Most of my good woodworking tools have sat idle since April 10 or so, when I packed them up to move out of my old house, then hauled them to the Popular Woodworking shop for storage and safekeeping during my brief period of relative homelessness. (I was living at a friend’s house, and only until I could find a new place to buy – no sense in hauling my tools with me with no place to use them.)
While I’m now in my new house and those boxes and bins have been moved into my basement (where I’ll be setting up shop), most of the tools I’ve been wielding since August 1 (the first day I had access to the entire place, after the downstairs renters were gone) have been used for destruction as I return the house to its former one-family configuration. That would be a reciprocating saw, crowbars and moulding bars, framing hammers, nail pullers…not much call for my No. 7 or bevel gauges just yet.
I had everything packed in sealed boxes, and included therein desiccant packs cadged from pill bottles, as well as a couple silica gel dehumidifiers from Lee Valley Tools. And, our shop is air-conditioned – so I wasn’t anticipating any problems when I unpacked. I should have. I live in the evil-to-iron Ohio River Valley.
The best way (I think) to keep tools rust-free is to use them regularly, and wipe them down after every use with an oil-soaked rag. I use jojoba oil on a well-soaked microfiber cloth – the SuperWoobie(tm), as Christopher Schwarz calls it. Others prefer camellia oil or WD-40 – whatever – any non-drying vegetable oil will do.
But when you’re not using your tools and wiping them often, little blooms of rust start to rear their ugly blossoms. I’ve begun unpacking as I’ve needed specific tools, and almost every piece of iron has a spot here or there that needs addressing.
So, instead of a sharpening station (which would have been my first setup at the sink), I’ve set up a de-rusting station. I have a piece of plywood on sawhorses in front of the slop sink, and atop it, my three Klingspor Sandflex blocks (coarse, medium and fine). These rubber-like blocks are impregnated with grit, and are basically magic erasers for rust.
Because what I’m attacking are generally small spots of recent rust, I’m able to remove most of them using the fine block (which is good – it produces fewer scratches on the surface). If “fine” doesn’t do it, I go to “medium” or “coarse” as needed, then work my way back down to fine to mitigate the scratches.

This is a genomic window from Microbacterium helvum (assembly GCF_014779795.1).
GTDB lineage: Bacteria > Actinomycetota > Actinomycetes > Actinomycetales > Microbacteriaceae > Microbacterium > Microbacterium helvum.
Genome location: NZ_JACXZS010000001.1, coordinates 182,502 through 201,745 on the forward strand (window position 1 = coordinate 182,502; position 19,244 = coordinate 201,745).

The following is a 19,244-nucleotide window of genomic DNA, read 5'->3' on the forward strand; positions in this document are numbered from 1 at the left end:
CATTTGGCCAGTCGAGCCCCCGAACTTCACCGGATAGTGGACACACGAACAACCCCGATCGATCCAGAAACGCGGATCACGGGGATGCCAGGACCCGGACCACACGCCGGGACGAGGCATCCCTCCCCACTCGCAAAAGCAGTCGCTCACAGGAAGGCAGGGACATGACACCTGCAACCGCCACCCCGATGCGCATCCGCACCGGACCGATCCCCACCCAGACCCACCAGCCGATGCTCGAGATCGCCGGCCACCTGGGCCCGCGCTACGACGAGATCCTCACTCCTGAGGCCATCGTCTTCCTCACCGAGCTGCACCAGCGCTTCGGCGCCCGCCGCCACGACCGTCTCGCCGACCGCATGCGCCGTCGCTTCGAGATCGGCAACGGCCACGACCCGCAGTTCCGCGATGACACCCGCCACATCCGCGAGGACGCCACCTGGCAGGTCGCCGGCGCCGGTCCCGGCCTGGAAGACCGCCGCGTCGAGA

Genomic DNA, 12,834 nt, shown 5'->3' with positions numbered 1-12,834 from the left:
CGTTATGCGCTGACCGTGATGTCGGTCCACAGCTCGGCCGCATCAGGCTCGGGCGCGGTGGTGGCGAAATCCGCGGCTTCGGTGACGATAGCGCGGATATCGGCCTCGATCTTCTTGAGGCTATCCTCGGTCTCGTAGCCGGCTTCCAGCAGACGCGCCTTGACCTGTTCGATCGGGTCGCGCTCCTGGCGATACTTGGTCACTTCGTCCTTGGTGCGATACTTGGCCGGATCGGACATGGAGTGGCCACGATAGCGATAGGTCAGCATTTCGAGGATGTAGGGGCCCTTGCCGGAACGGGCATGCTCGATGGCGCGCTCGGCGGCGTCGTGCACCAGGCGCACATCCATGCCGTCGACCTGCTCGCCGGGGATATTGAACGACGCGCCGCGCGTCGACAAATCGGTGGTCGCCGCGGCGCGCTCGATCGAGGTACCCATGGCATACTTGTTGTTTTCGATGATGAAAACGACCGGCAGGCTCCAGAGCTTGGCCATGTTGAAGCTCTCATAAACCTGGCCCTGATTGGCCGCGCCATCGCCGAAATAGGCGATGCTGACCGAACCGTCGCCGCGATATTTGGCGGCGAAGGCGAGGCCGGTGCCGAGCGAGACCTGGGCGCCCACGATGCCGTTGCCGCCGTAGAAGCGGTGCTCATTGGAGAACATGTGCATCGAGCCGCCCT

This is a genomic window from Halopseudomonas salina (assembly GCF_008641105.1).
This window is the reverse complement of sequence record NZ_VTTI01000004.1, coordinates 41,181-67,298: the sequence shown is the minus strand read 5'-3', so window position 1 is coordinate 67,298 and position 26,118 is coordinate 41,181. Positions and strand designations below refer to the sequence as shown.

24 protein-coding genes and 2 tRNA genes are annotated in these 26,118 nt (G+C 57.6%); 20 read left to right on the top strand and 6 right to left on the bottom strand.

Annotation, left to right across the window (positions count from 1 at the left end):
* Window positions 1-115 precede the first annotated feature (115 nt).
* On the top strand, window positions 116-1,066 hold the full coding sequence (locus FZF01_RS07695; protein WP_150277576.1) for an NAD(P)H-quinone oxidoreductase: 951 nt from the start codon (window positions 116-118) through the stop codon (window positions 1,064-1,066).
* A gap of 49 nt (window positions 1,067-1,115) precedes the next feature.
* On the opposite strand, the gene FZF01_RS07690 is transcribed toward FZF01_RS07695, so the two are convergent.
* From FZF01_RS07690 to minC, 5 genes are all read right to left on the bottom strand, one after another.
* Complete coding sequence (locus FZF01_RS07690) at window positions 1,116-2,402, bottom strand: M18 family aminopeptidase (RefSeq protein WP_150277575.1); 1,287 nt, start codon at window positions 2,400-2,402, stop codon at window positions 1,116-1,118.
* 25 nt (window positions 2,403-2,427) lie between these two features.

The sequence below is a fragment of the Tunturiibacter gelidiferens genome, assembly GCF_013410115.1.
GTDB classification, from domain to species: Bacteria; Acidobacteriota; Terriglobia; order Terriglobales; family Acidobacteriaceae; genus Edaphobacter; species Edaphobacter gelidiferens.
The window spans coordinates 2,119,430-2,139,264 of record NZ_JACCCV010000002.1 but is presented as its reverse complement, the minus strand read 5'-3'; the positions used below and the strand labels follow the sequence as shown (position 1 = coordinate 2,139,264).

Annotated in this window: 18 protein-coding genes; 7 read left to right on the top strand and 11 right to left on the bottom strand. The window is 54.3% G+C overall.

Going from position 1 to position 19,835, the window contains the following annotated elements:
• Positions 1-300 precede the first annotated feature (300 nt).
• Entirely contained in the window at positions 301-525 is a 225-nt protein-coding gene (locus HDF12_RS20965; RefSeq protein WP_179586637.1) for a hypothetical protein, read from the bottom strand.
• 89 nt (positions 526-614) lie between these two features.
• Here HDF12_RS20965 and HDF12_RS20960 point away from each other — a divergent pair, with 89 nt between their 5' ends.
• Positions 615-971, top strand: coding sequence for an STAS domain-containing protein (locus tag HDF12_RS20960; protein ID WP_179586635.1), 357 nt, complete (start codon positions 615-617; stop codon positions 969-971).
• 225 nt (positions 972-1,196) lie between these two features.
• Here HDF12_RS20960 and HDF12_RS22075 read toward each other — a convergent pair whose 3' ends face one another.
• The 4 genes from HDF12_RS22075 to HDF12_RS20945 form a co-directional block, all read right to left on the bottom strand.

Then, of course, I wipe the metal with my oiled cloth, and put the tool in my chest, where it will be better protected from dust (and the nefarious salts and moisture therein).
Thus far, I haven’t encountered rust enough to make me cry…but if I do, I’m ready for that as well. Below the sink is a plastic bin containing an old toothbrush and a bottle of Evapo-Rust. It’s a relatively safe liquid (though I still wear gloves whilst using it – wouldn’t want to ruin my manicure) that can be dumped down the sink when you’re done. I hope I don’t have to use it, but if I do, I’ll simply remove any wooden bits (say, the tote and knob from a handplane), take the tool apart and drop all the pieces into an Evapo-Rust bath for a few hours, then take them out and scrub off (with the toothbrush) the offending blooms (or use a razor knife). If that takes care of it, great. Rinse off the pieces, wipe them well with my oily cloth, reassemble and I’m ready to go. If not, it’s back in the drink for a few more hours.
So, given the small bits of rust already encountered, I’ll be unpacking my tools now with a bit more alacrity, and touching things up as needed then putting them in their proper place. I’d rather not have to give anything a bath, when a few judicious wipes could do.
And I’ll start to use the tools again…that’s the best defense, and the most fun.
P.S. If you have tool care and maintenance questions, or enjoy finding old tools and giving them new life, check out our new “mini-kit” – the “Tool Rehab Collection” with the DVD “Super-Tune a Handplane” by Christopher Schwarz and “Super-Tune Your Backsaw” by Matt Cianci, and the revised edition of Michael Dunbar’s classic book, “Restoring, Tuning, and Using Classic Woodworking Tools.” The three together are just $39.99 (50 percent off the retail price).